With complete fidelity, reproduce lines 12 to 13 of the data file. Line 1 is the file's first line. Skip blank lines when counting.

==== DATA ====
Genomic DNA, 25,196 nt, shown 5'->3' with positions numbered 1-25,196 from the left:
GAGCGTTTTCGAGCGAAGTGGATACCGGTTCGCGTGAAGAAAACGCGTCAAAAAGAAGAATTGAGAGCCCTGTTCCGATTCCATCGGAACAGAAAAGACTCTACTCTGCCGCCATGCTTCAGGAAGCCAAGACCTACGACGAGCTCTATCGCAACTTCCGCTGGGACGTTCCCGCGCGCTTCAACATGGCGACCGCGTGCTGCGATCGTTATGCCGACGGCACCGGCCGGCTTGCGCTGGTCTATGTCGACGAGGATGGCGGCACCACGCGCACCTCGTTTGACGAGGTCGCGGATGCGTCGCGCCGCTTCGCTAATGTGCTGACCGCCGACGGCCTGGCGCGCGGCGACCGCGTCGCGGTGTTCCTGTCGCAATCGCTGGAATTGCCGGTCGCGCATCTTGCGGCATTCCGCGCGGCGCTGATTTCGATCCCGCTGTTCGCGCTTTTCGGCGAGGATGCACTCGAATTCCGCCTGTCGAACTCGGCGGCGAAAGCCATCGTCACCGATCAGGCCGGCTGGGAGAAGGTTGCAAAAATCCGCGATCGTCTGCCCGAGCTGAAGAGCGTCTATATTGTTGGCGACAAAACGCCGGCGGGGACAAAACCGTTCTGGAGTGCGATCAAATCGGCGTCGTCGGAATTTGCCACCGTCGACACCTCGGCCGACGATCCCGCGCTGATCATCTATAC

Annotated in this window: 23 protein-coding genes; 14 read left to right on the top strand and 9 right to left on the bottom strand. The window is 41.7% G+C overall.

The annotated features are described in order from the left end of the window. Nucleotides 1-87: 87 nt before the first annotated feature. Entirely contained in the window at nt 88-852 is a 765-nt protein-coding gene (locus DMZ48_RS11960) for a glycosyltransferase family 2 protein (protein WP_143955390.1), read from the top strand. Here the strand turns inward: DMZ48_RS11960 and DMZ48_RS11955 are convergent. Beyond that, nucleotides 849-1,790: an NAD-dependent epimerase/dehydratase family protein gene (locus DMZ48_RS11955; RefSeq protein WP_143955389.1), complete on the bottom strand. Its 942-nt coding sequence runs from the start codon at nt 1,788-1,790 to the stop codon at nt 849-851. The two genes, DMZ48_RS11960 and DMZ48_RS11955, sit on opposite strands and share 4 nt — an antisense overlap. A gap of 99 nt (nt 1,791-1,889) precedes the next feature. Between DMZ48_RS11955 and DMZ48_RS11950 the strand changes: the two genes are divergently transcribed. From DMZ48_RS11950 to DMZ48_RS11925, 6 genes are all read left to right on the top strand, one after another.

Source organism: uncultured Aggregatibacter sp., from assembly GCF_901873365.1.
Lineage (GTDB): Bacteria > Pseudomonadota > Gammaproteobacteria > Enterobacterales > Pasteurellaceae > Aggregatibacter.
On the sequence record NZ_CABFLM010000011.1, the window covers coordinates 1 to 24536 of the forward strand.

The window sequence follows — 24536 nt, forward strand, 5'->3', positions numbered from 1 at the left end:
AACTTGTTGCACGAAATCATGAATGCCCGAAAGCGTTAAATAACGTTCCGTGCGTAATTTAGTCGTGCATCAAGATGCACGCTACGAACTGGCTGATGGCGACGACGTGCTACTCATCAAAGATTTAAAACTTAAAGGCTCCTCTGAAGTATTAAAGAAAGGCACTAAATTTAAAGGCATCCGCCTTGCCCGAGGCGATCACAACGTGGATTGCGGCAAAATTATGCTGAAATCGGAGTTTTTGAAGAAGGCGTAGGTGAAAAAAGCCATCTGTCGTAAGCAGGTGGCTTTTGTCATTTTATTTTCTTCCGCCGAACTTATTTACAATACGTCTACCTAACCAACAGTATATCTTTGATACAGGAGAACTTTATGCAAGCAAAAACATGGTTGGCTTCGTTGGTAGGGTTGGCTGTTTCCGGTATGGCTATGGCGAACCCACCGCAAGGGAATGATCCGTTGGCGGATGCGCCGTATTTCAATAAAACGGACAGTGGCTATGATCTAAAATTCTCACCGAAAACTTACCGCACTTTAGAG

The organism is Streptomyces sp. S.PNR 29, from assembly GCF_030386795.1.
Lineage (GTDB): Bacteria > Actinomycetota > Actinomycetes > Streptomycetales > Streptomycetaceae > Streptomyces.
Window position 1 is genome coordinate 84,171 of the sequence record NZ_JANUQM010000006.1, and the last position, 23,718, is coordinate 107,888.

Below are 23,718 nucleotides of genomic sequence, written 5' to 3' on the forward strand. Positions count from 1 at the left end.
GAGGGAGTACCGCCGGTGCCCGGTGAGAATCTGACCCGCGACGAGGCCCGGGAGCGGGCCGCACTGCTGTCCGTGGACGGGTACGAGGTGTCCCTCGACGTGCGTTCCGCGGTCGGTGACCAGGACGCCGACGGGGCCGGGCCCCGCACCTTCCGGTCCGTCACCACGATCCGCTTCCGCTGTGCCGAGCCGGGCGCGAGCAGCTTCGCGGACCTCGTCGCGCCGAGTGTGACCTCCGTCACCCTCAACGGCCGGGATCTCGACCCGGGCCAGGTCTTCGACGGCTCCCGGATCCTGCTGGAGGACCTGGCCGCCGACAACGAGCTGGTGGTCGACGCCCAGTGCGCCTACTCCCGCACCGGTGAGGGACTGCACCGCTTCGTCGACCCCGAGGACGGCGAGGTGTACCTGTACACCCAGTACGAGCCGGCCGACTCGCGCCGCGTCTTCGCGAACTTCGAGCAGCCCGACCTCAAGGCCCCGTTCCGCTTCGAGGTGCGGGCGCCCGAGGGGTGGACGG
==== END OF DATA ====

Window position 1 is genome coordinate 84,171 of the sequence record NZ_JANUQM010000006.1, and the last position, 23,718, is coordinate 107,888.

Below are 23,718 nucleotides of genomic sequence, written 5' to 3' on the forward strand. Positions count from 1 at the left end.